Viburnum opulus 'Nana'
One of the oldest shrubs in my garden. Despite living in the deep shade of the nasty front yard Sycamore it was always a reliable bloomer and heavy producer of berries. A few years ago the leaves started getting some sort of fungus causing them to dry up and drop off in late summer. Maybe anthracnose from the Sycamore? Could be but it's now a moot point. During the freak snow storm in October 2011, the entire shrub was crushed under the weight of a falling Sycamore branch. Last spring I pruned it back to the ground but it never really recovered. It will be replaced with an Eleutherococcus sieboldianus 'Variegatus' currently planted too close to the property line. Variegated foliage will brighten up the spot and my neighbor will no longer get raked with thorns when mowing his lawn.
Rosa 'Carefree Sunshine'
Over the years I've shovel pruned more roses than I care to count. Shadows from buildings, mature trees and other plants allow for few of the true full sun opportunities in my garden that roses prefer. Toss in my zero tolerance for blackspot with my reluctance to fuss with sprays and other nonsense and you find very few roses making their way to my garden. 'Carefree Sunshine' has always made the cut. A few years ago I moved it from too much shade to what I thought was a better spot in the patio garden. Since then it has languished and produced few flowers. If I can find a spot where I think it will flourish again, I'll move it. Otherwise it's sayonara baby!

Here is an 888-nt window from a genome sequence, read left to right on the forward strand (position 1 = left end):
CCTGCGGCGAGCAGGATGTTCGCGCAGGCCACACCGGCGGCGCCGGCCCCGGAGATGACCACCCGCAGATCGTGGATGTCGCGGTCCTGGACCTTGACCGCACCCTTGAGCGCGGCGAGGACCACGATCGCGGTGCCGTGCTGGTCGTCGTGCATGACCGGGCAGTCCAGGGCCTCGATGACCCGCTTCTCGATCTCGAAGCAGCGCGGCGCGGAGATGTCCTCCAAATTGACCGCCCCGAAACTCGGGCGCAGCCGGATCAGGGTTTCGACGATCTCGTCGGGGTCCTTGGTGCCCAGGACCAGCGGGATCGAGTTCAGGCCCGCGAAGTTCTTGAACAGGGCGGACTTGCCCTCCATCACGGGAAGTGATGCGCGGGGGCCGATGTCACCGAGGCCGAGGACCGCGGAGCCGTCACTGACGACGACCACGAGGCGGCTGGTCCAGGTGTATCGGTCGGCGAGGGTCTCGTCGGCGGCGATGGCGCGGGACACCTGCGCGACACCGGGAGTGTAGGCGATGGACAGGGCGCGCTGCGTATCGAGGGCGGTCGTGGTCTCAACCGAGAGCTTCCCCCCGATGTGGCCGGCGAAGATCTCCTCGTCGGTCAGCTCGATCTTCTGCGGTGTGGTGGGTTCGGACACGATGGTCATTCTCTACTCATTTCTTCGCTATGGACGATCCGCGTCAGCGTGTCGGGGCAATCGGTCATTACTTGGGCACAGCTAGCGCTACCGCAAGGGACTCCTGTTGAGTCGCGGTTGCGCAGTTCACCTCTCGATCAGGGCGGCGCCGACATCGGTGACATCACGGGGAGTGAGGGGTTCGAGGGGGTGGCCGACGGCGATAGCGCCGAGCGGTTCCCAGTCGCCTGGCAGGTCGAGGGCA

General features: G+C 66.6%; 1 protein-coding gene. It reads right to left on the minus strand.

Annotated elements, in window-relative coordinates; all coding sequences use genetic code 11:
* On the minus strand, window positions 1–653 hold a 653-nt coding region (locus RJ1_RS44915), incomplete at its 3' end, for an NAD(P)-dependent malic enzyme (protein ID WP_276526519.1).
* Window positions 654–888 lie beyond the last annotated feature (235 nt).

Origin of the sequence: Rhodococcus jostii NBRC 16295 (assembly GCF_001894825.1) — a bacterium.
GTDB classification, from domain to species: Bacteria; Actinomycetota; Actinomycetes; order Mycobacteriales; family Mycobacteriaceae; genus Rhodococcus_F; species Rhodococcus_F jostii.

Although I haven't indicated it on the list, one of plants to be moved may end up also being removed.
Sambucus nigra 'Black Lace'
For a foliage nut, Sambucus appears to have it all-texture, color, dramatic presence and for us northern gardeners, hardiness. Unfortunately for me it's been a dud. Every spring it taunts and seduces me with dark ferny new growth. Oh how I love purple foliage plants! Within a month or two though all of those new shoots wilt away and die. I've had the same issue with Sambucus racemosa 'Sutherland Gold' and it's frustrating to say the least. 'Black Lace' has been languishing out of sight in a poor soil area of my garden for years. Last year I read a post on Karla Dalley's blog, Gardendaze indicating that Sambucus wilt is caused by borers. A hard prune in early spring is recommended to rid the stems of the overwintering little buggers. Usually I do hard prune mine but this spring I'm going to prune it down to nothing, move it to a more hospitable spot and cross my fingers and toes. If that doesn't work, I will sadly bid it farewell.
So there you have it. If you've gotten this far without having your eyes glaze over, I applaud your stamina. If you have experience with any of the plants on my list I'd love to hear about it. In the meantime, hang in there northern gardeners-spring is right around the corner!